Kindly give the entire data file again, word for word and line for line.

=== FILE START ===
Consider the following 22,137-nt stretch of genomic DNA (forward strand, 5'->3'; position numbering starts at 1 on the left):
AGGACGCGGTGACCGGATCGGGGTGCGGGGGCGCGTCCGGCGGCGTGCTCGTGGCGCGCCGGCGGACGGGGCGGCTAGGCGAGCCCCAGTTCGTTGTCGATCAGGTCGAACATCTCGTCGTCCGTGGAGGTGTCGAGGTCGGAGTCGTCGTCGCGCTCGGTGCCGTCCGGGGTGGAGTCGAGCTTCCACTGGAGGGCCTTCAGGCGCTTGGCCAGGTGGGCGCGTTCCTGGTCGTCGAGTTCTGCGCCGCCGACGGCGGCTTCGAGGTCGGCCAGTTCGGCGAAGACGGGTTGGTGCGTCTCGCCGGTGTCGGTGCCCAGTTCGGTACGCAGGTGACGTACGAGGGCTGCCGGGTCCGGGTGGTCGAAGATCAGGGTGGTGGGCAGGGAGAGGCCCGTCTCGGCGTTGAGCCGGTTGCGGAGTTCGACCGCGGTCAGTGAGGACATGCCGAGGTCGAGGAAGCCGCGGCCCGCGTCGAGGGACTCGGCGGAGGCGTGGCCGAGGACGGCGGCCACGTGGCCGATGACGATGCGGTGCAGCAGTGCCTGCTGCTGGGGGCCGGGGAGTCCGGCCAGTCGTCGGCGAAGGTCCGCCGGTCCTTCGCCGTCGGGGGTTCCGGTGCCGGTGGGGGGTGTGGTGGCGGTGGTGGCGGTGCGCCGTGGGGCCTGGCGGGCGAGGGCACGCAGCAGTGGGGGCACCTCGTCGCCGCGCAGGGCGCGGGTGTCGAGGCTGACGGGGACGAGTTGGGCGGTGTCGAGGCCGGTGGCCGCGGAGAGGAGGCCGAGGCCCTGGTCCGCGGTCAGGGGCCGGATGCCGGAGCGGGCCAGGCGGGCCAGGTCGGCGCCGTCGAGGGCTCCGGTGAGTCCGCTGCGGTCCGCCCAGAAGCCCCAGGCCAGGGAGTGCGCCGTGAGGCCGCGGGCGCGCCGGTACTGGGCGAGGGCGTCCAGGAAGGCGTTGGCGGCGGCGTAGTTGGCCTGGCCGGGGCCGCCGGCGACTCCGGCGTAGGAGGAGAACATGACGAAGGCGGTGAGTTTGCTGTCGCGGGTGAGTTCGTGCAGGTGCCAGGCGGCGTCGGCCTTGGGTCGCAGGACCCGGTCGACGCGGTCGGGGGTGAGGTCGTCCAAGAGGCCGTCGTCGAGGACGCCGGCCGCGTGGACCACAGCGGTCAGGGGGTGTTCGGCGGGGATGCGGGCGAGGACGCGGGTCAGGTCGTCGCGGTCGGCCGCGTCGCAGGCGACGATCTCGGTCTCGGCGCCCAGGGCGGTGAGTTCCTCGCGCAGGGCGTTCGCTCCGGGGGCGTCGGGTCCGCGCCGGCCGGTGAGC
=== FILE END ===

Consider the following 22,137-nt stretch of genomic DNA (forward strand, 5'->3'; position numbering starts at 1 on the left):
AGGACGCGGTGACCGGATCGGGGTGCGGGGGCGCGTCCGGCGGCGTGCTCGTGGCGCGCCGGCGGACGGGGCGGCTAGGCGAGCCCCAGTTCGTTGTCGATCAGGTCGAACATCTCGTCGTCCGTGGAGGTGTCGAGGTCGGAGTCGTCGTCGCGCTCGGTGCCGTCCGGGGTGGAGTCGAGCTTCCACTGGAGGGCCTTCAGGCGCTTGGCCAGGTGGGCGCGTTCCTGGTCGTCGAGTTCTGCGCCGCCGACGGCGGCTTCGAGGTCGGCCAGTTCGGCGAAGACGGGTTGGTGCGTCTCGCCGGTGTCGGTGCCCAGTTCGGTACGCAGGTGACGTACGAGGGCTGCCGGGTCCGGGTGGTCGAAGATCAGGGTGGTGGGCAGGGAGAGGCCCGTCTCGGCGTTGAGCCGGTTGCGGAGTTCGACCGCGGTCAGTGAGGACATGCCGAGGTCGAGGAAGCCGCGGCCCGCGTCGAGGGACTCGGCGGAGGCGTGGCCGAGGACGGCGGCCACGTGGCCGATGACGATGCGGTGCAGCAGTGCCTGCTGCTGGGGGCCGGGGAGTCCGGCCAGTCGTCGGCGAAGGTCCGCCGGTCCTTCGCCGTCGGGGGTTCCGGTGCCGGTGGGGGGTGTGGTGGCGGTGGTGGCGGTGCGCCGTGGGGCCTGGCGGGCGAGGGCACGCAGCAGTGGGGGCACCTCGTCGCCGCGCAGGGCGCGGGTGTCGAGGCTGACGGGGACGAGTTGGGCGGTGTCGAGGCCGGTGGCCGCGGAGAGGAGGCCGAGGCCCTGGTCCGCGGTCAGGGGCCGGATGCCGGAGCGGGCCAGGCGGGCCAGGTCGGCGCCGTCGAGGGCTCCGGTGAGTCCGCTGCGGTCCGCCCAGAAGCCCCAGGCCAGGGAGTGCGCCGTGAGGCCGCGGGCGCGCCGGTACTGGGCGAGGGCGTCCAGGAAGGCGTTGGCGGCGGCGTAGTTGGCCTGGCCGGGGCCGCCGGCGACTCCGGCGTAGGAGGAGAACATGACGAAGGCGGTGAGTTTGCTGTCGCGGGTGAGTTCGTGCAGGTGCCAGGCGGCGTCGGCCTTGGGTCGCAGGACCCGGTCGACGCGGTCGGGGGTGAGGTCGTCCAAGAGGCCGTCGTCGAGGACGCCGGCCGCGTGGACCACAGCGGTCAGGGGGTGTTCGGCGGGGATGCGGGCGAGGACGCGGGTCAGGTCGTCGCGGTCGGCCGCGTCGCAGGCGACGATCTCGGTCTCGGCGCCCAGGGCGGTGAGTTCCTCGCGCAGGGCGTTCGCTCCGGGGGCGTCGGGTCCGCGCCGGCCGGTGAGC